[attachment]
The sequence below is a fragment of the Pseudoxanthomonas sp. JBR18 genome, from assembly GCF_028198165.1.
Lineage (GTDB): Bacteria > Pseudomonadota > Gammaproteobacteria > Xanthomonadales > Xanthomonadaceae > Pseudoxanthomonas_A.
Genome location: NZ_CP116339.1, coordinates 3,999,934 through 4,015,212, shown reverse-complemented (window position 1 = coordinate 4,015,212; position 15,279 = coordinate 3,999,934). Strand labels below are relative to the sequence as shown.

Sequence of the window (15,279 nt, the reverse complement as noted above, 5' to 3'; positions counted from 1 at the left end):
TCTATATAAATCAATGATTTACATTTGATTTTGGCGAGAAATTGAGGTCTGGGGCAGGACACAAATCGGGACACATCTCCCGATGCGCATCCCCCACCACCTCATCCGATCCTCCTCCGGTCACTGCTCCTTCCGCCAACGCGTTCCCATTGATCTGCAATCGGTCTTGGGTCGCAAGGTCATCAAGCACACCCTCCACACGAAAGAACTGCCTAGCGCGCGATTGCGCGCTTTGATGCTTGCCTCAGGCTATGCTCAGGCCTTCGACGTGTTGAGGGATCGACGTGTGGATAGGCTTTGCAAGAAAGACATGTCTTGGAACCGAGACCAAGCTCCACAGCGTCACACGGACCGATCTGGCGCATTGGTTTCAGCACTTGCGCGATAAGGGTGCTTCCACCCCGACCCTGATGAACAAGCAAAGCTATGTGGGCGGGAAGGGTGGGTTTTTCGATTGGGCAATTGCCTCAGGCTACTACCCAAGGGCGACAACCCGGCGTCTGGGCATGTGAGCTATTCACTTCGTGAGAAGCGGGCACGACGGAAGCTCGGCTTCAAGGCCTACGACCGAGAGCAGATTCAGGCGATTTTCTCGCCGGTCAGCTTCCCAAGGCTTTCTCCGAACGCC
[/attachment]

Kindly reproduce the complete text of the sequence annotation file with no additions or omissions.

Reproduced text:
The sequence below is a fragment of the Pseudoxanthomonas sp. JBR18 genome, from assembly GCF_028198165.1.
Lineage (GTDB): Bacteria > Pseudomonadota > Gammaproteobacteria > Xanthomonadales > Xanthomonadaceae > Pseudoxanthomonas_A.
Genome location: NZ_CP116339.1, coordinates 3,999,934 through 4,015,212, shown reverse-complemented (window position 1 = coordinate 4,015,212; position 15,279 = coordinate 3,999,934). Strand labels below are relative to the sequence as shown.

Sequence of the window (15,279 nt, the reverse complement as noted above, 5' to 3'; positions counted from 1 at the left end):
TCTATATAAATCAATGATTTACATTTGATTTTGGCGAGAAATTGAGGTCTGGGGCAGGACACAAATCGGGACACATCTCCCGATGCGCATCCCCCACCACCTCATCCGATCCTCCTCCGGTCACTGCTCCTTCCGCCAACGCGTTCCCATTGATCTGCAATCGGTCTTGGGTCGCAAGGTCATCAAGCACACCCTCCACACGAAAGAACTGCCTAGCGCGCGATTGCGCGCTTTGATGCTTGCCTCAGGCTATGCTCAGGCCTTCGACGTGTTGAGGGATCGACGTGTGGATAGGCTTTGCAAGAAAGACATGTCTTGGAACCGAGACCAAGCTCCACAGCGTCACACGGACCGATCTGGCGCATTGGTTTCAGCACTTGCGCGATAAGGGTGCTTCCACCCCGACCCTGATGAACAAGCAAAGCTATGTGGGCGGGAAGGGTGGGTTTTTCGATTGGGCAATTGCCTCAGGCTACTACCCAAGGGCGACAACCCGGCGTCTGGGCATGTGAGCTATTCACTTCGTGAGAAGCGGGCACGACGGAAGCTCGGCTTCAAGGCCTACGACCGAGAGCAGATTCAGGCGATTTTCTCGCCGGTCAGCTTCCCAAGGCTTTCTCCGAACGCC